“Three of ya’ll going to scouts” said the Specialist from S-1 who picked us up from 82nd Replacement Detachment. He said it like it was a big deal.
He closed the gate on the back of the LMTV and the plastic flap fell, darkening the back of the truck.
“Scouts” I thought to myself. That sounds cool. “I hope I’m going to scouts.”
I had no idea what it was, but I knew that I wanted it. It turns out the “Airborne Reconnaissance Platoon” (as it was formally known) of the battalion I was assigned to needed soldiers. Often, scout platoons hold try-outs at the battalion level where more experienced soldiers compete for the coveted slots in the platoon. I got lucky and they were hurting. They took three of us who had the highest APFT scores at 82nd Replacement and I got to spend about a year with the scouts before moving on to a rifle platoon.
That year with the scouts was formative. It’s where I spent my time as a joe. Scouts are normally a part of the headquarters company of an infantry battalion, which is an amalgamation of different kinds of soldiers who support the battalion: cooks, clerks, drivers, mechanics. And then there are the two specialty platoons: scouts and mortars.
Soldiers in the scout platoon are supposed to be the baddest guys in the battalion. It’s a small platoon with a specialized mission. As such, they often train independently and with less supervision than the rest of the battalion. This leads to amazing training opportunities, and lots of “big boy rules,” meaning life could be less miserable so long as everyone was doing the right thing.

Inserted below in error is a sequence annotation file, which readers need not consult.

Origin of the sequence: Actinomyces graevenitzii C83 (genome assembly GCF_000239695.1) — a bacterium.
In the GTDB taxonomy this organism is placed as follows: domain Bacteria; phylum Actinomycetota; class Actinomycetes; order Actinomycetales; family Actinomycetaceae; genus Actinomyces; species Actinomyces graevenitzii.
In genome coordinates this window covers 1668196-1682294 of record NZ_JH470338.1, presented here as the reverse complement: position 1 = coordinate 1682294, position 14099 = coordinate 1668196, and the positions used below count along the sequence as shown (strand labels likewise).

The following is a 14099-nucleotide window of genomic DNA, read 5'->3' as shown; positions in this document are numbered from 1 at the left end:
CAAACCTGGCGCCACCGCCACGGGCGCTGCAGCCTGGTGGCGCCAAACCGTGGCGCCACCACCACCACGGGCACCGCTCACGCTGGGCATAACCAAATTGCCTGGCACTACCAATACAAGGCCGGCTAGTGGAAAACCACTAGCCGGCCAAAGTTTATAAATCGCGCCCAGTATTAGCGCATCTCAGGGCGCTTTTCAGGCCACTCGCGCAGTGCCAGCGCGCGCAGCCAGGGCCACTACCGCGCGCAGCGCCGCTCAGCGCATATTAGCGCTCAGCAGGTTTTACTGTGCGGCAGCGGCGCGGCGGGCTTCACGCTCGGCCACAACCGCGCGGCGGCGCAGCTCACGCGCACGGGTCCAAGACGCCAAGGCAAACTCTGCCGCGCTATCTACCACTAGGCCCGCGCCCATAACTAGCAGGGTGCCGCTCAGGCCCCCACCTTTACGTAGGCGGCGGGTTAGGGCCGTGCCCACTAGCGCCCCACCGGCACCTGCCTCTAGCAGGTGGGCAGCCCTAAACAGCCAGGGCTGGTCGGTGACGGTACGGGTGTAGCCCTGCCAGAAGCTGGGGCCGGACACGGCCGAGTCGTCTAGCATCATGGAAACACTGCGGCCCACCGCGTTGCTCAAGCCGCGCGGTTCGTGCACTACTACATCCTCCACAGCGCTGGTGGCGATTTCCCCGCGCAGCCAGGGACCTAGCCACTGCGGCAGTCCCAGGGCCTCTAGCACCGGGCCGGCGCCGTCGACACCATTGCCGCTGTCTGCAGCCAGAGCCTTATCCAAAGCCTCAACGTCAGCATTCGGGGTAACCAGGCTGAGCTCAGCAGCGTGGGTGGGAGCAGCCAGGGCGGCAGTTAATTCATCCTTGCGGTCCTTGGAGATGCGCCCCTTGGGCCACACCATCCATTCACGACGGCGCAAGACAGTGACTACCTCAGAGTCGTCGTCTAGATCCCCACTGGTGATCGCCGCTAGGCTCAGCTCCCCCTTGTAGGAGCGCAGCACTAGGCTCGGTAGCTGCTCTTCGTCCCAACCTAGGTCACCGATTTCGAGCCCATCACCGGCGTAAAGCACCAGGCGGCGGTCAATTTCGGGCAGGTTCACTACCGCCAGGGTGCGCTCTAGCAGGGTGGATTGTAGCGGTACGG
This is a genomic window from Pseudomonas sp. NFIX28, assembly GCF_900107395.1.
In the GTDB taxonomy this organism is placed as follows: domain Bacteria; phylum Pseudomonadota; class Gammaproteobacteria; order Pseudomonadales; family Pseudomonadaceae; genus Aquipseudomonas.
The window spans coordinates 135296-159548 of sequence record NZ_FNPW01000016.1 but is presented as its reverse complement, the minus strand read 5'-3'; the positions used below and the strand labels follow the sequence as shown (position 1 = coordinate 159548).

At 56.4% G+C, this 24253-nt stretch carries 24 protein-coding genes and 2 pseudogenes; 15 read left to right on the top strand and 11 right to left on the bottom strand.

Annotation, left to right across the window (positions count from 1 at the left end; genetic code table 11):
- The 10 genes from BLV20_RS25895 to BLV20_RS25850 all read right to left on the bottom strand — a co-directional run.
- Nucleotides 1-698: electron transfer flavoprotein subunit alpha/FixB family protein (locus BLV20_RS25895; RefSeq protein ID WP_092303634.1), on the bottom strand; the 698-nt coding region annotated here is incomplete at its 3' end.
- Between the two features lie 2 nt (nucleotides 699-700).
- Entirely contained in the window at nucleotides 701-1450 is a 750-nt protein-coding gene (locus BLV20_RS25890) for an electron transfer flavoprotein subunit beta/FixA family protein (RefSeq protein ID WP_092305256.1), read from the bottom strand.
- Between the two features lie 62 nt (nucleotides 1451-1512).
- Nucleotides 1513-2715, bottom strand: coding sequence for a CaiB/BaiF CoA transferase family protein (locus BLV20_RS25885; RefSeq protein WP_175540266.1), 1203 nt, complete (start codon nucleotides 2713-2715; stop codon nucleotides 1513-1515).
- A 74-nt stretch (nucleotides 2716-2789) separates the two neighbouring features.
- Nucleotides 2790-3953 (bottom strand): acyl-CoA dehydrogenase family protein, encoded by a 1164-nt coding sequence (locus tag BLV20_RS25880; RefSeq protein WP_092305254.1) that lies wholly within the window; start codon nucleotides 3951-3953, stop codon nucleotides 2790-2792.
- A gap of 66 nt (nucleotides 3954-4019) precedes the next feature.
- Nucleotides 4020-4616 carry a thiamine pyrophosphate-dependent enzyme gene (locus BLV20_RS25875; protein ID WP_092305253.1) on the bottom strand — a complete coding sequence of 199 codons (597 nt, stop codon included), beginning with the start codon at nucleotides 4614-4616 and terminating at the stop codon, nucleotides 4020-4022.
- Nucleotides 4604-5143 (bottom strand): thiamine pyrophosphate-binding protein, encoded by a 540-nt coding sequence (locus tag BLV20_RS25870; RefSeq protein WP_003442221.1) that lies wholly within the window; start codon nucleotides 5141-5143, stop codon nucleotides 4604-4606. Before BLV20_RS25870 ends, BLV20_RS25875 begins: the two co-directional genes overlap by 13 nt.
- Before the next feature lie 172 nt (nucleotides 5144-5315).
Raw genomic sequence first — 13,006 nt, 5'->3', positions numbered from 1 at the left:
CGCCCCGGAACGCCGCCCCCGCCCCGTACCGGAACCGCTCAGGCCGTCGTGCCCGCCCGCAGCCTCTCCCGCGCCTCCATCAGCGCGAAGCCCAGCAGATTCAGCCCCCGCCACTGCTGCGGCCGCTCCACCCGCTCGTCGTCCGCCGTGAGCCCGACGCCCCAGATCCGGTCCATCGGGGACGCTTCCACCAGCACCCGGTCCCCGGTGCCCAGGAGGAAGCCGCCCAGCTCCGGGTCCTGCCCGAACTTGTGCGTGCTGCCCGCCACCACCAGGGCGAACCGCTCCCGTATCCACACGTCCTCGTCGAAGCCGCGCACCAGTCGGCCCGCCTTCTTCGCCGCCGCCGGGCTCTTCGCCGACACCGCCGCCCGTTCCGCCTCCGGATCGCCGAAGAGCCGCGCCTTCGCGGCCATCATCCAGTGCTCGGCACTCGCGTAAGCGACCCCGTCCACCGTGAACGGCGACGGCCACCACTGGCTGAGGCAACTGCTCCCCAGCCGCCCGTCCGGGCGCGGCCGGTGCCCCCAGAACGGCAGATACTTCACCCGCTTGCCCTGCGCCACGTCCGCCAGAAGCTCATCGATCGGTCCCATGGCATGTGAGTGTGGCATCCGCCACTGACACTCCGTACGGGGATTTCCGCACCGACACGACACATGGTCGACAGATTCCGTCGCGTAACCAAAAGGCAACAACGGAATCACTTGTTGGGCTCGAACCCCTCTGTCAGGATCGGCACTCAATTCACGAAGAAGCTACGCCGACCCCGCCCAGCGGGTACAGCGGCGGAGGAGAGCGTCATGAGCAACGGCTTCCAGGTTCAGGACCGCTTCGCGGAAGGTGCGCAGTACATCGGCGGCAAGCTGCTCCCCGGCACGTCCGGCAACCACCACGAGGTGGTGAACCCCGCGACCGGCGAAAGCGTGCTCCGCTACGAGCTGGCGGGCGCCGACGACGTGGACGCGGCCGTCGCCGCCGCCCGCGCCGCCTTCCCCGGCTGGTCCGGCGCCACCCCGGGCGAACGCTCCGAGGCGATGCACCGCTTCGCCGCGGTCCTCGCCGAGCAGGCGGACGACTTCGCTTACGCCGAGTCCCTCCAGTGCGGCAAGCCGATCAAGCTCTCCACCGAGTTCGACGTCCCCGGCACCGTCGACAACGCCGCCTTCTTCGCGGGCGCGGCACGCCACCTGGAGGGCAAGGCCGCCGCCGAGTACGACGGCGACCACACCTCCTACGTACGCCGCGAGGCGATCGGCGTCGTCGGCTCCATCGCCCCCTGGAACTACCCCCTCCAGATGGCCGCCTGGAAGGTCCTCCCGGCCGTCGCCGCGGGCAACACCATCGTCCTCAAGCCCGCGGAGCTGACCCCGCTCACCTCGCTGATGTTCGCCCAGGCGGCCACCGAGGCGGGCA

Across the hall from the scouts lived the mortar platoon. The mortar platoon was made up of 11 Charlies (11Cs). To most 11 Bravos (11Bs), 11Cs were barely infantrymen. Their mission was to sit around and drop rounds into tubes while the rest of us walked all over the place with heavy packs. In the hierarchy of the infantry world, the more you had to walk, the harder your job was, or so it was thought. (And lest I get flamed by all of you 11Cs out there, I know that this is all nonsense. I’d hate to have to jump in a mortar tube or lug around a bunch of 81mm rounds).
The scout platoon was smaller than a normal rifle platoon. The mortar platoon was about the same size. Being across the hall from one another and being the only infantrymen in HHC led to a rivalry, which I am guessing is mirrored across most infantry battalions.
Scouts vs. Mortars.
We liked each other, and often hung out with one another on the weekends. But during the week, it was scouts vs. mortars. We loved ribbing one another, especially when the other group messed something up. “Well, well, well…” a snotty mortarmen would comment after a long mission out in the woods of Fort Bragg. “I heard ya’ll got compromised by OPFOR last night. Way to go, scouts!”
Out in the field, soldiers in the recon platoon would scowl at the mortarmen, chilling near the BN TOC, enjoying the hot coffee and amenities of life close to the flagpole.
My greatest memories of the rivalry manifested itself in the hallways after the duty day, when the officers and senior NCOs went home. Pranks were constant. Medicated foot powder to the face right after getting out of an open bay shower. A bucket of water dumped on your head as you enter your room. Coming back from off post to find all of your furniture set up in the formation area outside of the barracks.
No war cry was more horrific (or invigorating) than hearing “MORTARS!” which meant there was a battle raging in the hallway and every scout and mortar would be needed. The scouts, hopelessly outnumbered would strike fast and silently to avoid major confrontations. The ultimate score was to ambush a wayward mortarman in the hallways, kidnap him, tape him up and then throw him into the mortar CP before disappearing again.
I hope, that somewhere out there, the battle continues.